Study shows that perception is tied to movement
Our fingers run over surfaces; our eyes are in constant motion. This is all a part of "active sensing," key principles of which have now been uncovered by a Weizmann Institute study.
"We intuitively understand that active sensing should provide the brain with information very different from that which is acquired by mere passive sensing, (e.g. feeling without finger movement)," says Prof. Ehud Ahissar of the Neurobiology Department, "yet current experiments nearly always keep the organs stationary." Much of his recent research focuses on discovering how the sensory nerves in these organs perform when in motion. Such research, he hopes, will deepen our understanding of perception, and help optimize the design of artificial sensory aids for the deaf and blind.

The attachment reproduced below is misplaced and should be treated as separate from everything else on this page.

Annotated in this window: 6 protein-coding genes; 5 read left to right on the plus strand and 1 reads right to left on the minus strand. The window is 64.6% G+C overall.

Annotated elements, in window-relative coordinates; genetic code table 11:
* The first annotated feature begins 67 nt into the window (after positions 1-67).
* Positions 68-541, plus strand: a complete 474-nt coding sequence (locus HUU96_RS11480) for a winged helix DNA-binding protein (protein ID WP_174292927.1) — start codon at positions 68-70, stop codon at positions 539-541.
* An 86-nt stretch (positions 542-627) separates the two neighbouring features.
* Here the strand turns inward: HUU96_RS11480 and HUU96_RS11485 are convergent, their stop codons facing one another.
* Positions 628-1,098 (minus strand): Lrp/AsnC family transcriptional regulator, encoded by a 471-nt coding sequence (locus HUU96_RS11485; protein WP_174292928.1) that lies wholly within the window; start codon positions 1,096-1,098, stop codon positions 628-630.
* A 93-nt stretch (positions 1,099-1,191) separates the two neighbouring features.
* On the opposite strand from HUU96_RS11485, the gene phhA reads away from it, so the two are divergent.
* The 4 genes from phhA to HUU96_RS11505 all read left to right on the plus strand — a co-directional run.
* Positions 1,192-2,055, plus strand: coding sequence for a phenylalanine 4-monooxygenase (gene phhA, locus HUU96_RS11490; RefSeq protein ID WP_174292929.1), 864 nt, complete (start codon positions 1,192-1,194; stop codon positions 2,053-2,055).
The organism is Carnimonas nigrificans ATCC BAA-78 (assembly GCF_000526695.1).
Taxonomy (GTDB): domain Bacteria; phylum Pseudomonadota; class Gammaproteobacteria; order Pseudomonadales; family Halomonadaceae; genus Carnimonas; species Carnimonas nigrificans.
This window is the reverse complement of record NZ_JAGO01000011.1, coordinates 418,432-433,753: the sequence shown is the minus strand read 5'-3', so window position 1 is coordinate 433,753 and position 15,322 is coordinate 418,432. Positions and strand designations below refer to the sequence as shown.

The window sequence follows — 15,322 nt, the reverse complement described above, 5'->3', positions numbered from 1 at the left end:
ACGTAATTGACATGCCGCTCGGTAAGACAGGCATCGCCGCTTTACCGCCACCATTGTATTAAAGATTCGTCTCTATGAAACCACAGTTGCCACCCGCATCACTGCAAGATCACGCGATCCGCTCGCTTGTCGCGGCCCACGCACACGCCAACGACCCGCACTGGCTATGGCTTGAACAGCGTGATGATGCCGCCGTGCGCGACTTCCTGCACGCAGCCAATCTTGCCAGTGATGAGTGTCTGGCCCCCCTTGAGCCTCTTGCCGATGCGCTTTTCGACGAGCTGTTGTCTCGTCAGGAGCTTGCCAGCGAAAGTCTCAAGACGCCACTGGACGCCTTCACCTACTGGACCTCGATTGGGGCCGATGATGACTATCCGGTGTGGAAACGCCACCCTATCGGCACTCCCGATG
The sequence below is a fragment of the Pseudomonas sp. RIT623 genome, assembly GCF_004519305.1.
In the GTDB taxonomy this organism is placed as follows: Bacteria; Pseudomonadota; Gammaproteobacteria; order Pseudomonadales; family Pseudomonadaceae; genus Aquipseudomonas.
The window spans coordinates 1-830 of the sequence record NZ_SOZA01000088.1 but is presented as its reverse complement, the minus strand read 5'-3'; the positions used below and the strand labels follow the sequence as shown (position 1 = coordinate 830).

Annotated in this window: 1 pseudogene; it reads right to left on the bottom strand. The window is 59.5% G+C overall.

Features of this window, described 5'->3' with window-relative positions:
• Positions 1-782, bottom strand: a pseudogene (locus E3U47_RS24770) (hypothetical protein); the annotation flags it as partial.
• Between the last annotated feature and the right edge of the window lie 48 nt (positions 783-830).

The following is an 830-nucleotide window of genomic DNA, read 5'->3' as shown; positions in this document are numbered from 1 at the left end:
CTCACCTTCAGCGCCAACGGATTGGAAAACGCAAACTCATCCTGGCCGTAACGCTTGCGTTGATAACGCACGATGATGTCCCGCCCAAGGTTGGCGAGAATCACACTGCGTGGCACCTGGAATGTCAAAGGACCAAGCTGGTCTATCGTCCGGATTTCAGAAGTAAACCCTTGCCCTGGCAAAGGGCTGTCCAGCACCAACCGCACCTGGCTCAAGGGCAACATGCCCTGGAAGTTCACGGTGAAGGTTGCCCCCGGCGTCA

Alex Smith | EurekAlert!
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